By CCN.com: Over a week ago, PG&E stocks lost most of their value faced with PG&E’s possible $30 billion in liabilities pertaining to wildfires and potential bankruptcy. PG&E’s share price hiked 75% today.
PG&E has been cleared of responsibility for the 2017 Tubbs Fire. The fire destroyed 2,800 homes, a total of 5,643 structures, and killed 22 people.
The California Department of Forestry and Fire Protection has said that private electrical equipment is to blame for starting the fire in Sonoma County in October 2017.
Reports indicate that PG&E equipment may still have caused at 17 out of the 21 fires in California during 2017. It is also under investigation over the November 2017 “Camp Fire” which killed 86.
PG&E’s CEO John Simon had said on January 14 that bankruptcy was the best way for PG&E to resolve “potential liabilities” in an “order, fair and expeditious fashion” as well as continuing to serve PG&E customers. At this point, PG&E shares fell to a value of $6.96.
At the time of writing the PG&E shares are at a value of $13.01 and showing 30% gains an hour into postmarket trading. The stock recorded near 25% gains over the January 24 trading session ending at $9.98.
Hedge fund BlueMountain, owners of 2% of the utility company’s stock, has been fighting back against the bankruptcy decision. It plans to nominate new directors to PG&E’s board next month before the company’s annual meeting.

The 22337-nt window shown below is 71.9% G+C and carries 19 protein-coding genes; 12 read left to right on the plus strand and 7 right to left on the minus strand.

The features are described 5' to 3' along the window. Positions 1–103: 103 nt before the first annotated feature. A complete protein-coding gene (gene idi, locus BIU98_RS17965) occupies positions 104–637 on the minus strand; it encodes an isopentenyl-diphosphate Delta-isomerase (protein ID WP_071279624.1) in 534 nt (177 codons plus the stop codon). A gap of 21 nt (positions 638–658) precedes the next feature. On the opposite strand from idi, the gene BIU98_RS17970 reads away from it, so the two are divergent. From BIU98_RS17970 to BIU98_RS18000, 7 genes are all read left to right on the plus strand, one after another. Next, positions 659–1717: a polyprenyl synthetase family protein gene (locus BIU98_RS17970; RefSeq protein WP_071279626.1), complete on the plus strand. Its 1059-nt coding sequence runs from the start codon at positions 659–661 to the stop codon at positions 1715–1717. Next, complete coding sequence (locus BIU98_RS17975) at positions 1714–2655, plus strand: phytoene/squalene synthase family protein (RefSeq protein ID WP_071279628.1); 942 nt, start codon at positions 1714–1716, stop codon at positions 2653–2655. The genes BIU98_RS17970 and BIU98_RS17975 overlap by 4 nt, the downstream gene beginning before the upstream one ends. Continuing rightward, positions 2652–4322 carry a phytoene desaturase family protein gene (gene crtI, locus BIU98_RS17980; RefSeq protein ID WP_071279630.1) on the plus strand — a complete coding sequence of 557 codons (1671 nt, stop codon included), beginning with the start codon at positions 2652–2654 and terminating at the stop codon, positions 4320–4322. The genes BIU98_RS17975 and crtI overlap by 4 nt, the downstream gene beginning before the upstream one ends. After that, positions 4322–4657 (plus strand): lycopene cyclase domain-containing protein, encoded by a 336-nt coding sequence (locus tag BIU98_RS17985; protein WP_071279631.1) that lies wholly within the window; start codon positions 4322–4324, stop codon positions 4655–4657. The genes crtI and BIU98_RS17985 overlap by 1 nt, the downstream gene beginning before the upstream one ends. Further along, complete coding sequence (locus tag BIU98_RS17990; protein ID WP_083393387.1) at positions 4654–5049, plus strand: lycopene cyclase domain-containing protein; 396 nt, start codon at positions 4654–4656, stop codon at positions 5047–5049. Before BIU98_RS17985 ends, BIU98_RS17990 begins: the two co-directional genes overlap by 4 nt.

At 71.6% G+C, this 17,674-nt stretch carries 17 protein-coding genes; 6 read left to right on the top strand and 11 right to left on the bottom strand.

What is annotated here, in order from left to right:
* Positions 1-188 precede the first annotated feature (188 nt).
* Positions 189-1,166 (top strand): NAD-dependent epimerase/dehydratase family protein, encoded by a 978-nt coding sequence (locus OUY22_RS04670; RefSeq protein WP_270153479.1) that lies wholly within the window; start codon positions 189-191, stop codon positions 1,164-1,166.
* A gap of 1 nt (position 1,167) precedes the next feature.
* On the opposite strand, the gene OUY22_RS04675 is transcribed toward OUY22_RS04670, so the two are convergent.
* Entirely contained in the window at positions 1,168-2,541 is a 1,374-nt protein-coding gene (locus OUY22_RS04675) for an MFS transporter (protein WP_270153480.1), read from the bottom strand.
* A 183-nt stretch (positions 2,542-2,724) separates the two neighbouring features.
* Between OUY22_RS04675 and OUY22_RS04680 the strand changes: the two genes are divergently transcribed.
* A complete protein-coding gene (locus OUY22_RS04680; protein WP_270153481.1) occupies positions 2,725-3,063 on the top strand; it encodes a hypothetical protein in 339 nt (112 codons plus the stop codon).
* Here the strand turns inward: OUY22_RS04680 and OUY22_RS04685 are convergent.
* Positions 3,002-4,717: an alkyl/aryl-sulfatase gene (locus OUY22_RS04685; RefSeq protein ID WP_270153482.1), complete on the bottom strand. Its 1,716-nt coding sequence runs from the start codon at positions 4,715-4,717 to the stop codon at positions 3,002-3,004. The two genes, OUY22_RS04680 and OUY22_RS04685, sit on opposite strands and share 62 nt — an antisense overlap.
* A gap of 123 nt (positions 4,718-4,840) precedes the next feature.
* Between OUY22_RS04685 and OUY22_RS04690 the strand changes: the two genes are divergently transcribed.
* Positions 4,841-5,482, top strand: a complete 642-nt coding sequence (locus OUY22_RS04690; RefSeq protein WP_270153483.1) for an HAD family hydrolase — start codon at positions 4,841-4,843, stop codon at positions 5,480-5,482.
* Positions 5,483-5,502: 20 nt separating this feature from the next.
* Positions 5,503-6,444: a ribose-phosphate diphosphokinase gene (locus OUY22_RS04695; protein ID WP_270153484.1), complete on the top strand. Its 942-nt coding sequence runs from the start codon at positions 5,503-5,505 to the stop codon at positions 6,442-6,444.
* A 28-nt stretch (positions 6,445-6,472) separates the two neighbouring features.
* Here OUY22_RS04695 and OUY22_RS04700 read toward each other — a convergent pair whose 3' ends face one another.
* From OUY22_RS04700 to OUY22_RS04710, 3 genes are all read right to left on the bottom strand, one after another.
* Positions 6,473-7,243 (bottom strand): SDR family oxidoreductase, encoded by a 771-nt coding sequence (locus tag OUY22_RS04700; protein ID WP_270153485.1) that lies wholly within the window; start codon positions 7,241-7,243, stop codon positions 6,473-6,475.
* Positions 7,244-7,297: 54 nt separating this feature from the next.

The bankruptcy filing, after 15 days of notice, is expected next week. Reuters BreakingViews suggests that BlueMountain may not gain enough support from shareholders. BlueMountain says PG&E’s current board of directors has:
Not only failed the Company and its shareholders; it has failed its customers; it has failed its employees; and, it has failed the people of California.
Barrons pinned a dip in earlier trading today on the BlueMountain calls, before the Tubbs Fire exoneration surfaced.
BlueMountain has since said:
The news from Cal Fire that PG&E did not cause the devastating 2017 Tubbs fire is yet another example of why the company shouldn’t be rushing to file for bankruptcy, which would be totally unnecessary and bad for all stakeholders.
Speaking to Bloomberg, Morningstar analyst Travis Miller doesn’t believe the Tubbs Fire development removes the “bankruptcy scenario” for PG&E. The analyst has remained bullish on PG&E stocks throughout recent developments.
Last modified: September 23, 2020 12:23 PM